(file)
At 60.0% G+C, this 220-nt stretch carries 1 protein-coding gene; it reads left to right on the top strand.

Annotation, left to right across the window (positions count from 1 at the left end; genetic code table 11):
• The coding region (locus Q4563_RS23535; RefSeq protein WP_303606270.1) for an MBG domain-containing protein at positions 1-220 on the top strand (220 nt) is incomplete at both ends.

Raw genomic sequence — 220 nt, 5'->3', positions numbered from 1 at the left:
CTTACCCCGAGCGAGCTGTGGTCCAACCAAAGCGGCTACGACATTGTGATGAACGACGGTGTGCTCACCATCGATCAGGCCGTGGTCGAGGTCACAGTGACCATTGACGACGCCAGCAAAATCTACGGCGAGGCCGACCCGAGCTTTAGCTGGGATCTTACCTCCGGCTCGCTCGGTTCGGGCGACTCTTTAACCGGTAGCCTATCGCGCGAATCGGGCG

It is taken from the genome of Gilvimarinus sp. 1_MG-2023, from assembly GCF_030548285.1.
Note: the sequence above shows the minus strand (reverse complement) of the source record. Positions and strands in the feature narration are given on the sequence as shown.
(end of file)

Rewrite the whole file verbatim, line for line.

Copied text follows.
At 60.0% G+C, this 220-nt stretch carries 1 protein-coding gene; it reads left to right on the top strand.

Annotation, left to right across the window (positions count from 1 at the left end; genetic code table 11):
• The coding region (locus Q4563_RS23535; RefSeq protein WP_303606270.1) for an MBG domain-containing protein at positions 1-220 on the top strand (220 nt) is incomplete at both ends.

Raw genomic sequence — 220 nt, 5'->3', positions numbered from 1 at the left:
CTTACCCCGAGCGAGCTGTGGTCCAACCAAAGCGGCTACGACATTGTGATGAACGACGGTGTGCTCACCATCGATCAGGCCGTGGTCGAGGTCACAGTGACCATTGACGACGCCAGCAAAATCTACGGCGAGGCCGACCCGAGCTTTAGCTGGGATCTTACCTCCGGCTCGCTCGGTTCGGGCGACTCTTTAACCGGTAGCCTATCGCGCGAATCGGGCG

It is taken from the genome of Gilvimarinus sp. 1_MG-2023, from assembly GCF_030548285.1.
Note: the sequence above shows the minus strand (reverse complement) of the source record. Positions and strands in the feature narration are given on the sequence as shown.